My buddy Robert sent me this a couple of weeks ago. It certainly sounds like it was released in 1968, which it was. Notice the sitar. A lovely and sad song. I don't recall ever hearing anything by David Blue back in those days, though the cover of this album looks familiar. It seems he was a friend of Dylan's. And his real name was David Cohen ("was" because he died in 1982--more information here if you're interested).


I will probably be offline all weekend, until late Sunday or possibly Monday, though I might have a chance to look in once or twice.

An Atheist Sees the Light

Or should I say the dark? At any rate, he sees and accepts the hopelessness of the atheistic attempt to derive morality from the bare facts of physical existence. The thing that annoys me most about the loud spokesmen for shallow atheism--Christopher Hitchens, Richard Dawkins, their refusal even to admit that this problem exists. When challenged, they just start blustering that they don't need God to tell them what's right and wrong, because they just know. But their combination of vehemence, glibness, and smart-sounding English accent seems to keep most people from noticing the emptiness of the response.

This guy, though--Joel Marks, of the University of New Haven--is willing to take a good look at his own assumptions:

I had thought I was a secularist because I conceived of right and wrong as standing on their own two feet, without prop or crutch from God. We should do the right thing because it is the right thing to do, period. But this was a God too. It was the Godless God of secular morality, which commanded without commander – whose ways were thus even more mysterious than the God I did not believe in, who at least had the intelligible motive of rewarding us for doing what He wanted.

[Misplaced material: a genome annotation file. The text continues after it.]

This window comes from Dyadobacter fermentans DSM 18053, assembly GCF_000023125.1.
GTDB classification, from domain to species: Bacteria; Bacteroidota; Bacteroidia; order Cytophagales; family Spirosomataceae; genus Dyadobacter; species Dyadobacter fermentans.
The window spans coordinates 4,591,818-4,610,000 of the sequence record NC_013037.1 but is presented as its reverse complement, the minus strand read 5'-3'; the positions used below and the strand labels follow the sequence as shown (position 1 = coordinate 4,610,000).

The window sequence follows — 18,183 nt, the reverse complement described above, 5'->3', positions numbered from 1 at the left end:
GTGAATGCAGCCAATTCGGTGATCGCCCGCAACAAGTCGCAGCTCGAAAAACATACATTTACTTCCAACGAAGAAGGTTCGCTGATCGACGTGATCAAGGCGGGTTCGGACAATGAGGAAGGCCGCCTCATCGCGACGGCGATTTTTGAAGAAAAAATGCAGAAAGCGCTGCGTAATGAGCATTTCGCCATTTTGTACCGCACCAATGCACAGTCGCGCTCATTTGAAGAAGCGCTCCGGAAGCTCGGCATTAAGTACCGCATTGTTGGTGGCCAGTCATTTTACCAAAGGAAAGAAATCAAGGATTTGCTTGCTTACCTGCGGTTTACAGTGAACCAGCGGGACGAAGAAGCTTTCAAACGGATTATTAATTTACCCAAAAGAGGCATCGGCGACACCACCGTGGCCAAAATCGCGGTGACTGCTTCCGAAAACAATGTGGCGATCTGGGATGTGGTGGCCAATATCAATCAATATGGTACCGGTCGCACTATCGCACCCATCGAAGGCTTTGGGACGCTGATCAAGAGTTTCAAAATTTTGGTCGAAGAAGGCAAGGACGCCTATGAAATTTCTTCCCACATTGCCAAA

And what is more, I had known this. At some level of my being there had been the awareness, but I had brushed it aside. I had therefore lived in a semi-conscious state of self-delusion – what Sartre might have called bad faith.

And absent this Godless God, there is only personal preference (as Nietzsche, the one great atheist, understood):

 I now acknowledge that I cannot count on either God or morality to back up my personal preferences or clinch the case in any argument. I am simply no longer in the business of trying to derive an ought from an is. I must accept that other people sometimes have opposed preferences, even when we are agreed on all the relevant facts and are reasoning correctly.

Of course anyone who realizes that a certain number of people will always have "preferences" that are very unpleasant for everyone else, e.g. the preference for killing anyone who gets in their way, will see that the universal adoption of these beliefs would not leave the world in a very happy condition. And that the next step must be the declaration that all preferences are not equal, and the imposition of some preferences by force. Why anyone would think this is more reasonable and desirable than the idea of a universally applicable transcendent morality is beyond me.